All of our clients’ money is held with HSBC and protected in accordance with the FCA’s client money rules.
Once your shares have been purchased, they are held by our custodian on your behalf in accordance with the FCAs client asset rules. As the beneficial owner of the shares they are yours and yours alone.
So even if we, HSBC or our custodian went into administration your cash and investments are secure and the only person with a claim to either cash or shares would be you.
When will I receive my first income payment?
You will receive a welcome pack no later than 5 working days after you apply. This will confirm how much income will be paid to you each month and the date you will receive your first payment. Typically the first payment is sent no later than 1 month after the initial application.
How do we calculate the Annual Rate?
The first year’s income is paid from the 5% of your initial investment that is placed into your income account at the outset of your plan. This is so we can set you up with your portfolio and collect the dividend income over the first year. The amount you receive in year one is based on the actual amount of dividends paid by the selected share portfolio over the previous year.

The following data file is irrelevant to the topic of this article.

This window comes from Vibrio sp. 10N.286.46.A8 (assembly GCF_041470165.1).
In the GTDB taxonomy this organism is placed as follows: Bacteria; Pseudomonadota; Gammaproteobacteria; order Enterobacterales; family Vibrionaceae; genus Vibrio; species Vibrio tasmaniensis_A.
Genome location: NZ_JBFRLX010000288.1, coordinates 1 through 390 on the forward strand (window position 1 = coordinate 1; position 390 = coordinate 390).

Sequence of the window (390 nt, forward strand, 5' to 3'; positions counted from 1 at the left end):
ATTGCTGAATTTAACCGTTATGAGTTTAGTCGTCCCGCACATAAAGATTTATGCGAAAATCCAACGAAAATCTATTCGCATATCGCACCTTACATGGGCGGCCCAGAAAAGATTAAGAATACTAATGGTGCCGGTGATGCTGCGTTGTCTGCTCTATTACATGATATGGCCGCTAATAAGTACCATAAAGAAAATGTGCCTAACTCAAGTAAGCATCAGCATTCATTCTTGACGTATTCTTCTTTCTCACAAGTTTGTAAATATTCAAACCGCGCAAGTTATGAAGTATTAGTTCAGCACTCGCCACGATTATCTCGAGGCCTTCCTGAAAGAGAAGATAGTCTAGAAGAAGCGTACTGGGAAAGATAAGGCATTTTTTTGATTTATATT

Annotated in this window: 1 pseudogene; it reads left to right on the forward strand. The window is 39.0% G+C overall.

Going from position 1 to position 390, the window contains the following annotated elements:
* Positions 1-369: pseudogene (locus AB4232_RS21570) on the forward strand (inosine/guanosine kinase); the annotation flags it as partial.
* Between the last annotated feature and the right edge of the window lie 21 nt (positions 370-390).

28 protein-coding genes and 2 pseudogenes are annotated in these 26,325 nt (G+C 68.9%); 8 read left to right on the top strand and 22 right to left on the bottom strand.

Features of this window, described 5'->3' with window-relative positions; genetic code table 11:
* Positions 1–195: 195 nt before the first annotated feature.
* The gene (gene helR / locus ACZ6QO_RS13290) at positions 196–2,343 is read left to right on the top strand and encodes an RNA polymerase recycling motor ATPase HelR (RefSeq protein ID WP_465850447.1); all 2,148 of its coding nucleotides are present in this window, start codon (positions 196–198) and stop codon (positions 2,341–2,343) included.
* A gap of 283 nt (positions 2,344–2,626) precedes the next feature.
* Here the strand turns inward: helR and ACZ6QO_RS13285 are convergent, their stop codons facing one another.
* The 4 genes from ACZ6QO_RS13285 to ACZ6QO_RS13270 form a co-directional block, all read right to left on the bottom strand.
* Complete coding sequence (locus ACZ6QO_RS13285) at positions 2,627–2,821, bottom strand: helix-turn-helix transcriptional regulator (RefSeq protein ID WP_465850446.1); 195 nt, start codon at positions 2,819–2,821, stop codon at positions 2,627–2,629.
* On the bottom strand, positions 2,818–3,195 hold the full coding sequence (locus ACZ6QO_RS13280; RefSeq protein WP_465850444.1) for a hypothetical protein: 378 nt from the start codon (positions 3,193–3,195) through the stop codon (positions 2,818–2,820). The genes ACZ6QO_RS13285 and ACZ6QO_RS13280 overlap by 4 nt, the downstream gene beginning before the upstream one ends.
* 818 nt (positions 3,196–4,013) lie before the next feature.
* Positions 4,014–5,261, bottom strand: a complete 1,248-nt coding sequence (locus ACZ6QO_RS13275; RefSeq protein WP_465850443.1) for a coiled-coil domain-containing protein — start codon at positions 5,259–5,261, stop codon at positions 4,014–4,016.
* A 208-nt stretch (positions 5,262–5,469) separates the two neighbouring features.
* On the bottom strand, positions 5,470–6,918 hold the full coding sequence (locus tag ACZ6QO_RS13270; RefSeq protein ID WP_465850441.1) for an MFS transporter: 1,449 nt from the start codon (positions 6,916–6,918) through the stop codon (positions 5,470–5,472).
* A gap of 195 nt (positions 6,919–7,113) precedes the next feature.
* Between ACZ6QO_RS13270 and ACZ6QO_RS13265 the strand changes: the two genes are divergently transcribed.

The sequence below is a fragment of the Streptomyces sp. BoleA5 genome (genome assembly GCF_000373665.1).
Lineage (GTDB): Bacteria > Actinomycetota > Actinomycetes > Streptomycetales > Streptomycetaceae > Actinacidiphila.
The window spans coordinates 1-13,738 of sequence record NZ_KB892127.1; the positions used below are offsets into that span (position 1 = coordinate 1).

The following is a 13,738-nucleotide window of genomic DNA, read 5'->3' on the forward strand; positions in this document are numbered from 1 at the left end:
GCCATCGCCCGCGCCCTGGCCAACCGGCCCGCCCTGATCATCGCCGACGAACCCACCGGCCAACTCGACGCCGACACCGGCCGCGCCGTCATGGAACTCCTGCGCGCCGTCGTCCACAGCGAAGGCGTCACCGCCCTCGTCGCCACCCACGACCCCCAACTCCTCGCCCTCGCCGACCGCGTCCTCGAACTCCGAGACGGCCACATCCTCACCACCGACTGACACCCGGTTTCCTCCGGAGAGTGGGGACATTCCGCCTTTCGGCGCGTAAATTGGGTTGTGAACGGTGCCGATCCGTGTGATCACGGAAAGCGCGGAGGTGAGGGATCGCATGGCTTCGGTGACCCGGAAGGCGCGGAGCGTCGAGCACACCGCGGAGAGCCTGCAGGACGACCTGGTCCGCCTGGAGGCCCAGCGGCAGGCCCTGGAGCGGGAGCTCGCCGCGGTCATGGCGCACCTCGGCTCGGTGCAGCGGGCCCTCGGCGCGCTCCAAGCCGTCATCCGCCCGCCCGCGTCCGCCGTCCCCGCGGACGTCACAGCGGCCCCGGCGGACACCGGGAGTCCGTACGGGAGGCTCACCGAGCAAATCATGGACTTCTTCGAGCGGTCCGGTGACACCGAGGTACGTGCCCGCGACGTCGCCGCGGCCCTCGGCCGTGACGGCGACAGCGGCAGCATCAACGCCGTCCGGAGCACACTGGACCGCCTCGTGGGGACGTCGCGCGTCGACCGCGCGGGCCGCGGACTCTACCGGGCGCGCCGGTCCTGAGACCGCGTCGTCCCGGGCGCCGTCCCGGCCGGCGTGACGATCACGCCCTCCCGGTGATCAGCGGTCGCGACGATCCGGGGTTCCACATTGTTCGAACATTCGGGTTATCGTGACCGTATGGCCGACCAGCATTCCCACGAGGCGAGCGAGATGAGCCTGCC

In year 2, your income is based on the exact amount of dividend income received into your plan over the entirety of year 1. After deducting fees, we distribute the remaining income to you in equal monthly amounts. This will be the exact same process for each of the following years you hold your plan.
The income is fixed at the start of a plan year and will be recalculated in the last month before your plan anniversary. We will contact you before the Plan anniversary to confirm your income for the following year.
Historically the income has increased over time, but this is not guaranteed. Your income may fluctuate from year to year.
How is Investore able to pay monthly when dividends are paid by companies at different times of year?
This is why we use 5% of your initial investment to fund your income in the first year. That allows us to purchase your share portfolio for you and collect the dividend income over the first year. Once this process is established we simply smooth the payments to you in equal monthly instalments from year 2 onwards.